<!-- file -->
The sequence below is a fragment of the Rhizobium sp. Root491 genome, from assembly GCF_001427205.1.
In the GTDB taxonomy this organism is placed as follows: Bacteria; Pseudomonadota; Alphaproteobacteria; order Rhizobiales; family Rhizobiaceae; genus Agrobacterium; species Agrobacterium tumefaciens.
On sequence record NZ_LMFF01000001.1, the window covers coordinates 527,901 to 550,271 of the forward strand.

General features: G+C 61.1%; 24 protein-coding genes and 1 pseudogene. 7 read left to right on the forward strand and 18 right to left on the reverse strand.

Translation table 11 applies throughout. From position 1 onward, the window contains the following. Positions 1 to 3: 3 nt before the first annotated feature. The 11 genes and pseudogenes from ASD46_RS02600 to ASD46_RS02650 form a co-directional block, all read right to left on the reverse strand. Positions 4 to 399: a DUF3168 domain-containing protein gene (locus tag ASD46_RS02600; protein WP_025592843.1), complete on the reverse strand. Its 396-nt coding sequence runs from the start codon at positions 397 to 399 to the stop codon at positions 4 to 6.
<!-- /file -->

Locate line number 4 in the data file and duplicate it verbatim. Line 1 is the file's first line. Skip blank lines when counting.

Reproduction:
General features: G+C 61.1%; 24 protein-coding genes and 1 pseudogene. 7 read left to right on the forward strand and 18 right to left on the reverse strand.